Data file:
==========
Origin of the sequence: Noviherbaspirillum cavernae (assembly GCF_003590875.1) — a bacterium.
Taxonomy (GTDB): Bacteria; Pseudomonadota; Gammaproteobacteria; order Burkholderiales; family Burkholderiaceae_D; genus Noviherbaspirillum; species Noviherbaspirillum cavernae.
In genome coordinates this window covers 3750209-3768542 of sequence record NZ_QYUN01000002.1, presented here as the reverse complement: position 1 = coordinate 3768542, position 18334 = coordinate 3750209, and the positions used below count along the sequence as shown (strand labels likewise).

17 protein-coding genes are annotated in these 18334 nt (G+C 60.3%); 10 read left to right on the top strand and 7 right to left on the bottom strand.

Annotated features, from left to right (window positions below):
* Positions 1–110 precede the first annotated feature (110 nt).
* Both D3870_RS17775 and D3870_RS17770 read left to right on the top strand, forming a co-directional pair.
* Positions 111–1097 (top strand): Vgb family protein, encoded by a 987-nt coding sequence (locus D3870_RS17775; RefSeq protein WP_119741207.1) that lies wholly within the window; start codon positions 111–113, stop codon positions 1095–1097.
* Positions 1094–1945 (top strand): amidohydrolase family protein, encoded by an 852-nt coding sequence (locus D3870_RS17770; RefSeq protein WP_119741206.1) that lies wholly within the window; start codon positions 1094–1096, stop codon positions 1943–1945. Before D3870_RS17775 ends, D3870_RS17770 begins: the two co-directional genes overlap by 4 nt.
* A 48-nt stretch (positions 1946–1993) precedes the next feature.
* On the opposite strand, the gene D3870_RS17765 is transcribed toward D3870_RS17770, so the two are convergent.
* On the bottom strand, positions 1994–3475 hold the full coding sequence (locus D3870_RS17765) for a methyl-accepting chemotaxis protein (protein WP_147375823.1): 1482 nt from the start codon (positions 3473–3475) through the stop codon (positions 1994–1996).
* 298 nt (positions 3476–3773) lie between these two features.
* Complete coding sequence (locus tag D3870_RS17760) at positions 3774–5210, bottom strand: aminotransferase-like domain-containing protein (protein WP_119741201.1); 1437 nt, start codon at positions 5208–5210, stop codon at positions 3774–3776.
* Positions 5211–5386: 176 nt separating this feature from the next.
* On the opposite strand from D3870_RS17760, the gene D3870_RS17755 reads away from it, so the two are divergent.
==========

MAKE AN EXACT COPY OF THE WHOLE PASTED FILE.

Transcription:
Origin of the sequence: Noviherbaspirillum cavernae (assembly GCF_003590875.1) — a bacterium.
Taxonomy (GTDB): Bacteria; Pseudomonadota; Gammaproteobacteria; order Burkholderiales; family Burkholderiaceae_D; genus Noviherbaspirillum; species Noviherbaspirillum cavernae.
In genome coordinates this window covers 3750209-3768542 of sequence record NZ_QYUN01000002.1, presented here as the reverse complement: position 1 = coordinate 3768542, position 18334 = coordinate 3750209, and the positions used below count along the sequence as shown (strand labels likewise).

17 protein-coding genes are annotated in these 18334 nt (G+C 60.3%); 10 read left to right on the top strand and 7 right to left on the bottom strand.

Annotated features, from left to right (window positions below):
* Positions 1–110 precede the first annotated feature (110 nt).
* Both D3870_RS17775 and D3870_RS17770 read left to right on the top strand, forming a co-directional pair.
* Positions 111–1097 (top strand): Vgb family protein, encoded by a 987-nt coding sequence (locus D3870_RS17775; RefSeq protein WP_119741207.1) that lies wholly within the window; start codon positions 111–113, stop codon positions 1095–1097.
* Positions 1094–1945 (top strand): amidohydrolase family protein, encoded by an 852-nt coding sequence (locus D3870_RS17770; RefSeq protein WP_119741206.1) that lies wholly within the window; start codon positions 1094–1096, stop codon positions 1943–1945. Before D3870_RS17775 ends, D3870_RS17770 begins: the two co-directional genes overlap by 4 nt.
* A 48-nt stretch (positions 1946–1993) precedes the next feature.
* On the opposite strand, the gene D3870_RS17765 is transcribed toward D3870_RS17770, so the two are convergent.
* On the bottom strand, positions 1994–3475 hold the full coding sequence (locus D3870_RS17765) for a methyl-accepting chemotaxis protein (protein WP_147375823.1): 1482 nt from the start codon (positions 3473–3475) through the stop codon (positions 1994–1996).
* 298 nt (positions 3476–3773) lie between these two features.
* Complete coding sequence (locus tag D3870_RS17760) at positions 3774–5210, bottom strand: aminotransferase-like domain-containing protein (protein WP_119741201.1); 1437 nt, start codon at positions 5208–5210, stop codon at positions 3774–3776.
* Positions 5211–5386: 176 nt separating this feature from the next.
* On the opposite strand from D3870_RS17760, the gene D3870_RS17755 reads away from it, so the two are divergent.